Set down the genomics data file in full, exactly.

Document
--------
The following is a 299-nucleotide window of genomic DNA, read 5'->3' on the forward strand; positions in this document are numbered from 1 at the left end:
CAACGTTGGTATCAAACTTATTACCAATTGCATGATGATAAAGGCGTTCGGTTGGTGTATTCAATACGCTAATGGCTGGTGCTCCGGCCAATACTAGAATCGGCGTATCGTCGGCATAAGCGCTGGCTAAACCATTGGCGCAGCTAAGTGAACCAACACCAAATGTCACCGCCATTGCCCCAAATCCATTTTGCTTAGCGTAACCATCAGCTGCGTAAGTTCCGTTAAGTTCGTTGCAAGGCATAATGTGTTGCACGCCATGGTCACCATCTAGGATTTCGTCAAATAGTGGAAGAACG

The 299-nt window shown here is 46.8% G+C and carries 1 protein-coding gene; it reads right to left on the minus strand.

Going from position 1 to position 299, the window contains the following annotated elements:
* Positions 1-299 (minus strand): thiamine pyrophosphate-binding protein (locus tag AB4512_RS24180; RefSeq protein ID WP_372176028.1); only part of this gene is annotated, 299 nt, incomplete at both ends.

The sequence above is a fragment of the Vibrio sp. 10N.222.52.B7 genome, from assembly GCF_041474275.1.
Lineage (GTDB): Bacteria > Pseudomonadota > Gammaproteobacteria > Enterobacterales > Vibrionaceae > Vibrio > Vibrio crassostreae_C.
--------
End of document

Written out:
The following is a 299-nucleotide window of genomic DNA, read 5'->3' on the forward strand; positions in this document are numbered from 1 at the left end:
CAACGTTGGTATCAAACTTATTACCAATTGCATGATGATAAAGGCGTTCGGTTGGTGTATTCAATACGCTAATGGCTGGTGCTCCGGCCAATACTAGAATCGGCGTATCGTCGGCATAAGCGCTGGCTAAACCATTGGCGCAGCTAAGTGAACCAACACCAAATGTCACCGCCATTGCCCCAAATCCATTTTGCTTAGCGTAACCATCAGCTGCGTAAGTTCCGTTAAGTTCGTTGCAAGGCATAATGTGTTGCACGCCATGGTCACCATCTAGGATTTCGTCAAATAGTGGAAGAACG

The 299-nt window shown here is 46.8% G+C and carries 1 protein-coding gene; it reads right to left on the minus strand.

Going from position 1 to position 299, the window contains the following annotated elements:
* Positions 1-299 (minus strand): thiamine pyrophosphate-binding protein (locus tag AB4512_RS24180; RefSeq protein ID WP_372176028.1); only part of this gene is annotated, 299 nt, incomplete at both ends.

The sequence above is a fragment of the Vibrio sp. 10N.222.52.B7 genome, from assembly GCF_041474275.1.
Lineage (GTDB): Bacteria > Pseudomonadota > Gammaproteobacteria > Enterobacterales > Vibrionaceae > Vibrio > Vibrio crassostreae_C.